Essential Oils and Aromatherapy: Worth the Hype?

Gayle Nicholas Scott, PharmD

Disclosures

September 15, 2015

In This Article

Question

What is the evidence for essential oils and aromatherapy? Do they really work?

Response from Gayle Nicholas Scott
Assistant Professor, Eastern Virginia Medical School, Norfolk, Virginia

Essential Oils

All plants contain oils (eg, corn oil, peanut oil, coconut oil), but only about 3000 contain essential oils, also called "volatile oils" or "aromatic oils," in their flowers, leaves, bark, wood, fruit, or peel. Essential oils probably developed in flowers to attract insects for pollination and in other plant parts as deterrents to predators.

The term "essential" refers to the essence or fragrance of a plant rather than a necessary component of the oil or something biologically vital. Essential oils are usually extracted by distillation and typically contain such chemicals as terpenes, quinines, benzene compounds, and aromatic/aliphatic esters and alcohols. Oils produced with the aid of chemical solvents are not considered true essential oils.[1,2,3]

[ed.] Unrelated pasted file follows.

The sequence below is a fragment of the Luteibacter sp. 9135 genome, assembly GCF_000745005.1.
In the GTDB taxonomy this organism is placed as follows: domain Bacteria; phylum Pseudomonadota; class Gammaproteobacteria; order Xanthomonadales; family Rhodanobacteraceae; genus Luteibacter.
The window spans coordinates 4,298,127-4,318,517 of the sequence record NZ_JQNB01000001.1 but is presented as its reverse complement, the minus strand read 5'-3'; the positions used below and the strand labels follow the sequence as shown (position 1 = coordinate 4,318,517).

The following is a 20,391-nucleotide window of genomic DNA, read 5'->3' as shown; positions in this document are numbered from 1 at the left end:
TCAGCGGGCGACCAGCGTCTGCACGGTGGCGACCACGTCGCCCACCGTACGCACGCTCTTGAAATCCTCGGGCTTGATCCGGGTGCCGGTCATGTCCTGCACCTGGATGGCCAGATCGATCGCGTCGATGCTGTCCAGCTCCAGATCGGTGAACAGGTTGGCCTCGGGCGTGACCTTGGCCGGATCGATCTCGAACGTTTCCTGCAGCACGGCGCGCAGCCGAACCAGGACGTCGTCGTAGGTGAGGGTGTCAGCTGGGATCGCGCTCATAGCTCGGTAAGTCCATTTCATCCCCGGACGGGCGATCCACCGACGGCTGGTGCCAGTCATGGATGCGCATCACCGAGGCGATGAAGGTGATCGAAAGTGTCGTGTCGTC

In theory, chemical components of essential oils may bind to receptors in the olfactory bulb and have an effect on the limbic system, which governs emotions.

Topical application of some aromatic oils may exert antibacterial, anti-inflammatory, and analgesic effects.[1] Essential oils are found commercially as odorants in cosmetics, perfumes, soaps, detergents, and various other products ranging from insecticides to paints.

Essential oils are used in dental products and occasionally as flavoring in medicine.[2,3] Some well-known nonprescription products contain essential oils; for example, Vicks® VapoRub™ contains camphor, eucalyptus, and menthol.

Penetration enhancers, often an oil (sometimes termed "carrier oil"), are mixed with essential oils to enhance absorption through the skin. Some essential oils, alone or with a penetration enhancer, can increase drug absorption through the skin. Commonly used carrier oils include grapeseed, sweet almond, and sesame oils.[3]

Essential oils also have been used as flavoring in food products. The US Food and Drug Administration (FDA) regulates essential oils in food and pharmaceutical products.

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